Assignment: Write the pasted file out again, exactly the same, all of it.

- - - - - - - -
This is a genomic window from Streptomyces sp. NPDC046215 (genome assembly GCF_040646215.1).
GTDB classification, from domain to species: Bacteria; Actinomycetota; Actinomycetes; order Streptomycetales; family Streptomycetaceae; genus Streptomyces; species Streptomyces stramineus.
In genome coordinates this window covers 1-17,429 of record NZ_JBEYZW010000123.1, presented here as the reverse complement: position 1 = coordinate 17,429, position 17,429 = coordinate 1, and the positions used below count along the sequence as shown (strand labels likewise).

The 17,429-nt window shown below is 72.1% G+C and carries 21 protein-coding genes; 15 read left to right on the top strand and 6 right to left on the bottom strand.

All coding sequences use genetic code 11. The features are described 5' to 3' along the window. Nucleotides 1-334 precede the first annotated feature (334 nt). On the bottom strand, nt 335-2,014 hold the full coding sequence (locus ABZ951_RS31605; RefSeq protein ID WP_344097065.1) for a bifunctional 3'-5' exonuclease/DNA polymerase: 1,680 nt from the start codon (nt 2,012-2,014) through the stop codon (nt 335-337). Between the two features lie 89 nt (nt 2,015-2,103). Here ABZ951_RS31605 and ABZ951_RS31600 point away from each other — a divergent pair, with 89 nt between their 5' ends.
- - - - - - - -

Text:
This is a genomic window from Streptomyces sp. NPDC046215 (genome assembly GCF_040646215.1).
GTDB classification, from domain to species: Bacteria; Actinomycetota; Actinomycetes; order Streptomycetales; family Streptomycetaceae; genus Streptomyces; species Streptomyces stramineus.
In genome coordinates this window covers 1-17,429 of record NZ_JBEYZW010000123.1, presented here as the reverse complement: position 1 = coordinate 17,429, position 17,429 = coordinate 1, and the positions used below count along the sequence as shown (strand labels likewise).

The 17,429-nt window shown below is 72.1% G+C and carries 21 protein-coding genes; 15 read left to right on the top strand and 6 right to left on the bottom strand.

All coding sequences use genetic code 11. The features are described 5' to 3' along the window. Nucleotides 1-334 precede the first annotated feature (334 nt). On the bottom strand, nt 335-2,014 hold the full coding sequence (locus ABZ951_RS31605; RefSeq protein ID WP_344097065.1) for a bifunctional 3'-5' exonuclease/DNA polymerase: 1,680 nt from the start codon (nt 2,012-2,014) through the stop codon (nt 335-337). Between the two features lie 89 nt (nt 2,015-2,103). Here ABZ951_RS31605 and ABZ951_RS31600 point away from each other — a divergent pair, with 89 nt between their 5' ends.